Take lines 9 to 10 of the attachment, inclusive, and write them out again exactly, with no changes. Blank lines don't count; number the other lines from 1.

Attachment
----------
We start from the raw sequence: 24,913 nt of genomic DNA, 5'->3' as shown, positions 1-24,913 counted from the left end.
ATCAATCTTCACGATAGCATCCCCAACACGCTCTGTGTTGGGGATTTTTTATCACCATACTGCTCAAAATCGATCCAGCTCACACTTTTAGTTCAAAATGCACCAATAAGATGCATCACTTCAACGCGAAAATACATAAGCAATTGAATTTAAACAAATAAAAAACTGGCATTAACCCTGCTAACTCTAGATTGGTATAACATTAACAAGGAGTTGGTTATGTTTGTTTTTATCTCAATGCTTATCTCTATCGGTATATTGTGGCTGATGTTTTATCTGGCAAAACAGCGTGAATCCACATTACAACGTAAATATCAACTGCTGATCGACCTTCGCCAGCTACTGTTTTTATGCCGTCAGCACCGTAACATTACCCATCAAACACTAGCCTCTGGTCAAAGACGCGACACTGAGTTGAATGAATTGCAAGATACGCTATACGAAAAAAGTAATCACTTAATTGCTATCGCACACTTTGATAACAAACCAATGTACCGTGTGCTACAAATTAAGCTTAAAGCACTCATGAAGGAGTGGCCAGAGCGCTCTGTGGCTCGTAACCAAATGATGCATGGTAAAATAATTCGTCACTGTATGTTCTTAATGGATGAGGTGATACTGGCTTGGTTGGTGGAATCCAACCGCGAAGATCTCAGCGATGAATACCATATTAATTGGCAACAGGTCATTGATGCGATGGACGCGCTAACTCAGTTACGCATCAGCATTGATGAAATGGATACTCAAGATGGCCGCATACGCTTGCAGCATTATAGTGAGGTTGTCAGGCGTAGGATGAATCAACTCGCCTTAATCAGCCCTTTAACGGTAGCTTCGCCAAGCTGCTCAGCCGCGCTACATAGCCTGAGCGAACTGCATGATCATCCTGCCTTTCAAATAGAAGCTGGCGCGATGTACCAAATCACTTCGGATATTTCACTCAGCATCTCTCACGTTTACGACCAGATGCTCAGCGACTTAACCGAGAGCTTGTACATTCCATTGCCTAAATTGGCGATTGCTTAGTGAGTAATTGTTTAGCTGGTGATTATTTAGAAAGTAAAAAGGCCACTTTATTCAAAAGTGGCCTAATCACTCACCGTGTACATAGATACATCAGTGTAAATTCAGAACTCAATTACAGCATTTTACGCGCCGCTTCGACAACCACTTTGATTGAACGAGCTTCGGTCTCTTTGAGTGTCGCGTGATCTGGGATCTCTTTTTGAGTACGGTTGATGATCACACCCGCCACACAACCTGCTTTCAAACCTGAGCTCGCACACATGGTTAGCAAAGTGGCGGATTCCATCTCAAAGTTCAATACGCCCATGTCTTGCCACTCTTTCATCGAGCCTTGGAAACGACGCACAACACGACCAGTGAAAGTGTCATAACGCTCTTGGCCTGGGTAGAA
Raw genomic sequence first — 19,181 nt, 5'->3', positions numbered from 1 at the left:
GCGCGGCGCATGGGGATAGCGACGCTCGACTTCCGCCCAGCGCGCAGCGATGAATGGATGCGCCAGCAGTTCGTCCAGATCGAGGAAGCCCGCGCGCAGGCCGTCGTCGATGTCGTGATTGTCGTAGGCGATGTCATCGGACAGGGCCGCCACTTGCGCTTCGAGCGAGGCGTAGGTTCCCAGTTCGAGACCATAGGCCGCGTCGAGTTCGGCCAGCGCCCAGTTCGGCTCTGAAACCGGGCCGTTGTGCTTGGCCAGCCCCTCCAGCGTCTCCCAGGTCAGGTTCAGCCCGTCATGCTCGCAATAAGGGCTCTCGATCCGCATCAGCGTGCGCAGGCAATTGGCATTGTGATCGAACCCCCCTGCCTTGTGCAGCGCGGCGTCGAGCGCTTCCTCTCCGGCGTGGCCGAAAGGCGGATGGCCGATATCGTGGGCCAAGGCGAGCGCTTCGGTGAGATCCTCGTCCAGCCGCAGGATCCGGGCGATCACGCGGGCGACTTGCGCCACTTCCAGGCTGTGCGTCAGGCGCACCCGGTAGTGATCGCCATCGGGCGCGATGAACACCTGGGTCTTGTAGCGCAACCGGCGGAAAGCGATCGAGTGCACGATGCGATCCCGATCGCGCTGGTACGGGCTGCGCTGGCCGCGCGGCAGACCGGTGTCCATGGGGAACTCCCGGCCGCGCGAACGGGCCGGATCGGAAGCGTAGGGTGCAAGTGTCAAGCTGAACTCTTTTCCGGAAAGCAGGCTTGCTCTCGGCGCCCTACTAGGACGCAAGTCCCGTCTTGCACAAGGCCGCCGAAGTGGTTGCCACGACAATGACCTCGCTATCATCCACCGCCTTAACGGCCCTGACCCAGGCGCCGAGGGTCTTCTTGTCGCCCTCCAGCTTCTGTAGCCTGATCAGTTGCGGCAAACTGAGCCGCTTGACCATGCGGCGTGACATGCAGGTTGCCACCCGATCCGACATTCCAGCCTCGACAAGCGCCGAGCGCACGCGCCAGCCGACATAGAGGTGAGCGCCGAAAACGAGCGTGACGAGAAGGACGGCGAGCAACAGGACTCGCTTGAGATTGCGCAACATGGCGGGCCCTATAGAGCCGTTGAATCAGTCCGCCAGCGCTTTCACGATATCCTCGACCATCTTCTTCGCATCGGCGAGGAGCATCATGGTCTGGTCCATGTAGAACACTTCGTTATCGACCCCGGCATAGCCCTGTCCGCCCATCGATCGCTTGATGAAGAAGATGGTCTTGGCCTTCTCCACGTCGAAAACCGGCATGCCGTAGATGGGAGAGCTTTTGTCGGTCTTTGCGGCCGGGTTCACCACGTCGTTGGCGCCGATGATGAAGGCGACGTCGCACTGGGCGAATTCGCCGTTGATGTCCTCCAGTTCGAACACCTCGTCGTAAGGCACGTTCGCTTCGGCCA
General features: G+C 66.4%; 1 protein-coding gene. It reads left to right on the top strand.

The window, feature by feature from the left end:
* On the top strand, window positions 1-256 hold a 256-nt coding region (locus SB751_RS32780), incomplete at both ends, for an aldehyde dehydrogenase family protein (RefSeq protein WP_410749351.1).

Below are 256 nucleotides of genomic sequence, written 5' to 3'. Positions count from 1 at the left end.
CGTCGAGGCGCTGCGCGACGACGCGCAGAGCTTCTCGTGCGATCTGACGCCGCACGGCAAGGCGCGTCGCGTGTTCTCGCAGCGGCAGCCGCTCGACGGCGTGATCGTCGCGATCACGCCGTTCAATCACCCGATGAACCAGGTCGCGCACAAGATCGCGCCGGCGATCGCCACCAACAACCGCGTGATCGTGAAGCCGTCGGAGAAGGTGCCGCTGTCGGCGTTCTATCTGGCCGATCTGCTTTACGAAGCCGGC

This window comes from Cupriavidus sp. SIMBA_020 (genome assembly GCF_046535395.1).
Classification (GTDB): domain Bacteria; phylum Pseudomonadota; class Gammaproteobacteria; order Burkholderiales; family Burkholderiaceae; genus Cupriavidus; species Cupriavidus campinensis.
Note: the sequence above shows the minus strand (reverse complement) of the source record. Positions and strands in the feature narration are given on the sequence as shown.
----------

CGTCGAGGCGCTGCGCGACGACGCGCAGAGCTTCTCGTGCGATCTGACGCCGCACGGCAAGGCGCGTCGCGTGTTCTCGCAGCGGCAGCCGCTCGACGGCGTGATCGTCGCGATCACGCCGTTCAATCACCCGATGAACCAGGTCGCGCACAAGATCGCGCCGGCGATCGCCACCAACAACCGCGTGATCGTGAAGCCGTCGGAGAAGGTGCCGCTGTCGGCGTTCTATCTGGCCGATCTGCTTTACGAAGCCGGC

This window comes from Cupriavidus sp. SIMBA_020 (genome assembly GCF_046535395.1).